| Feature Article|
Challenge Your “Market Permission”
Capture new markets — or reinvigorate existing ones — by reevaluating how those markets perceive your brand.
Unsurprisingly, many corporations seeking to weather the challenging economic climate are using price as a mechanism to keep sales afloat and maintain market share. But for corporations with respected and firmly entrenched brands, recession-driven changes in the type of products offered — and the prices charged for those products — do not automatically result in improved sales. This is due to the fact that corporations employing this strategy are attempting to challenge their existing market permission — a consumer behavior theory whereby individuals link companies with particular types of product and service offerings. On top of that, they are attempting to change the relationship established between the firm and the customer.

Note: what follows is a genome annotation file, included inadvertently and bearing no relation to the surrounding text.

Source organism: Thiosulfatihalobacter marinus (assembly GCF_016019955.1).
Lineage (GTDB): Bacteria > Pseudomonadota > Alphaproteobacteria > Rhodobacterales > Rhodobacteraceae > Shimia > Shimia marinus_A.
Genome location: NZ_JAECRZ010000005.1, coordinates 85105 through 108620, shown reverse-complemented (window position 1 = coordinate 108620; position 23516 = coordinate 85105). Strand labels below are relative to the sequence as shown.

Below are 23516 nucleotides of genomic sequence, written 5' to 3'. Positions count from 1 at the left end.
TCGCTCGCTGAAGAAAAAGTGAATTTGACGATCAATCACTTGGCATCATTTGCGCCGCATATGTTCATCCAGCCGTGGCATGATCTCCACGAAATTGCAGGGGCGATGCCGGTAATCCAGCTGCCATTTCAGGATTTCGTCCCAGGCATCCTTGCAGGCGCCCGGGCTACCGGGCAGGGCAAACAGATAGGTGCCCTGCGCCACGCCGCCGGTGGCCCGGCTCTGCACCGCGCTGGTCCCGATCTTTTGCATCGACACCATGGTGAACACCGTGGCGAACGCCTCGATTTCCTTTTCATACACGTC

Fast-food chain McDonald's, for example, has earned market permission to provide quick and cheap family-friendly meals. Any decisions to deviate from their existing market permission by, say, adding higher-priced items to the menu would have to be earned because they conflict with the offerings consumers associate with the brand.
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